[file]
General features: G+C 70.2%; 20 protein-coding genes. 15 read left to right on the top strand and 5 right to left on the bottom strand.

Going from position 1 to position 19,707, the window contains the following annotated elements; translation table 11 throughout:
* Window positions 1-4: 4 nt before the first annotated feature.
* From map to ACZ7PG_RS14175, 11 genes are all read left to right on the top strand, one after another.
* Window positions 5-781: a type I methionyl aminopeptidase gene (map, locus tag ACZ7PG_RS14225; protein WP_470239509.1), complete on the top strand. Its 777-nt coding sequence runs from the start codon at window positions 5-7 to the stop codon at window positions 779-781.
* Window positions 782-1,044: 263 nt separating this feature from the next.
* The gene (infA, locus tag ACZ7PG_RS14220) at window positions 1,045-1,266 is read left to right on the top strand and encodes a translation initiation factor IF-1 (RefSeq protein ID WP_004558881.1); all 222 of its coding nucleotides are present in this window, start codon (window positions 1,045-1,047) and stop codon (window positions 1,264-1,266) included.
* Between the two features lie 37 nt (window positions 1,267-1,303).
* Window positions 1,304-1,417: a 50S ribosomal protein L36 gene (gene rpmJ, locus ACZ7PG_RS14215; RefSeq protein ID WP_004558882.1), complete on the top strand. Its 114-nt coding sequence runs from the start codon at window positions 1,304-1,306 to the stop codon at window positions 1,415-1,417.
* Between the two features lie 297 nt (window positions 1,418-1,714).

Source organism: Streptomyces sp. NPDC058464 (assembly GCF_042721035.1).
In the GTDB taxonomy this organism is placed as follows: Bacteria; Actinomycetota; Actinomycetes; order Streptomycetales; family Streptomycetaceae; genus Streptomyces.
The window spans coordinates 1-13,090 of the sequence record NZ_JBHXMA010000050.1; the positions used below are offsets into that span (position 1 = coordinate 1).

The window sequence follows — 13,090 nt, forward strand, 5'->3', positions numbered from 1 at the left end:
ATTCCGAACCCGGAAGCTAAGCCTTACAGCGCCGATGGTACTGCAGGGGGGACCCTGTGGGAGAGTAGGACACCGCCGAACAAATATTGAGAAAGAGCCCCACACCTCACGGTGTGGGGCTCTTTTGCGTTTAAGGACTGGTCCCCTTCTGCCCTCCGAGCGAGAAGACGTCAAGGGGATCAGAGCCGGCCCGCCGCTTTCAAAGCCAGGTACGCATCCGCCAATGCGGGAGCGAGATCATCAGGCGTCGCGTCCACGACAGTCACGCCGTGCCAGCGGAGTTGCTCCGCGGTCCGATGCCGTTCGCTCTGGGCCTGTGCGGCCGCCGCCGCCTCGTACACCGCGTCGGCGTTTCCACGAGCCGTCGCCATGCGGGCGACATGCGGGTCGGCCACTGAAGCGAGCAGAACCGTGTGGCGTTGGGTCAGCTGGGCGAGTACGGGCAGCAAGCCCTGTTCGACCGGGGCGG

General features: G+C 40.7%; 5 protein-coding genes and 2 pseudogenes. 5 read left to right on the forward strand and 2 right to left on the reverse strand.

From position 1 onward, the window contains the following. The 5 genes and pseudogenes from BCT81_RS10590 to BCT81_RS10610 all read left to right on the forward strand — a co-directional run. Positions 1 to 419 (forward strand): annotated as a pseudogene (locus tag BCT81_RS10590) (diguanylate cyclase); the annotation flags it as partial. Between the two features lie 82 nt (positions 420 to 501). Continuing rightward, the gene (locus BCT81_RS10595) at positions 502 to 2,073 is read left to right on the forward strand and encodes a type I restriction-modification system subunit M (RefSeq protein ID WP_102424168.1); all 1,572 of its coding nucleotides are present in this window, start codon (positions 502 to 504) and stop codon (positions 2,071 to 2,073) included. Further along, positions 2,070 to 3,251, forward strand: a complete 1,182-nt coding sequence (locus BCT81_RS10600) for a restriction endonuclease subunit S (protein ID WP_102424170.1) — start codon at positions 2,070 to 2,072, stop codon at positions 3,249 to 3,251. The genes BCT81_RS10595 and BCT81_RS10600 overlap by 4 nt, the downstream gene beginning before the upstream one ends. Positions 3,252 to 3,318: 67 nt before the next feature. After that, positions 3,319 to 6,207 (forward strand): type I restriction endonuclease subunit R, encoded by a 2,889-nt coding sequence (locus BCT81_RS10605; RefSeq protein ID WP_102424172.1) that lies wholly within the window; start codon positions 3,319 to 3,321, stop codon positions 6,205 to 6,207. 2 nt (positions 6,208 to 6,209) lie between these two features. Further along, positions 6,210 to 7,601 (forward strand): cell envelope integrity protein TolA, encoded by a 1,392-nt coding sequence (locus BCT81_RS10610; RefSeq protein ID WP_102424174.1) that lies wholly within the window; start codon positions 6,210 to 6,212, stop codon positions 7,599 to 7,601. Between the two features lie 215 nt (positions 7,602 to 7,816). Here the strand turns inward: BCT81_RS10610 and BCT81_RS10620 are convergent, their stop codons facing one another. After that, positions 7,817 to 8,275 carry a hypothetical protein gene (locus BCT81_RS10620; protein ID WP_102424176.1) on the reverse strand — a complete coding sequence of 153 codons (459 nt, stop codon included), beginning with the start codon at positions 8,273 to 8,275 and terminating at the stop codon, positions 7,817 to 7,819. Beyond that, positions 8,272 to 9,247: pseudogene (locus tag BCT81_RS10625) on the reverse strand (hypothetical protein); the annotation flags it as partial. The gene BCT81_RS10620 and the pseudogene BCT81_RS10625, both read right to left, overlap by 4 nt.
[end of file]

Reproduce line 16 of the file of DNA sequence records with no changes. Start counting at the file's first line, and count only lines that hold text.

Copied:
General features: G+C 40.7%; 5 protein-coding genes and 2 pseudogenes. 5 read left to right on the forward strand and 2 right to left on the reverse strand.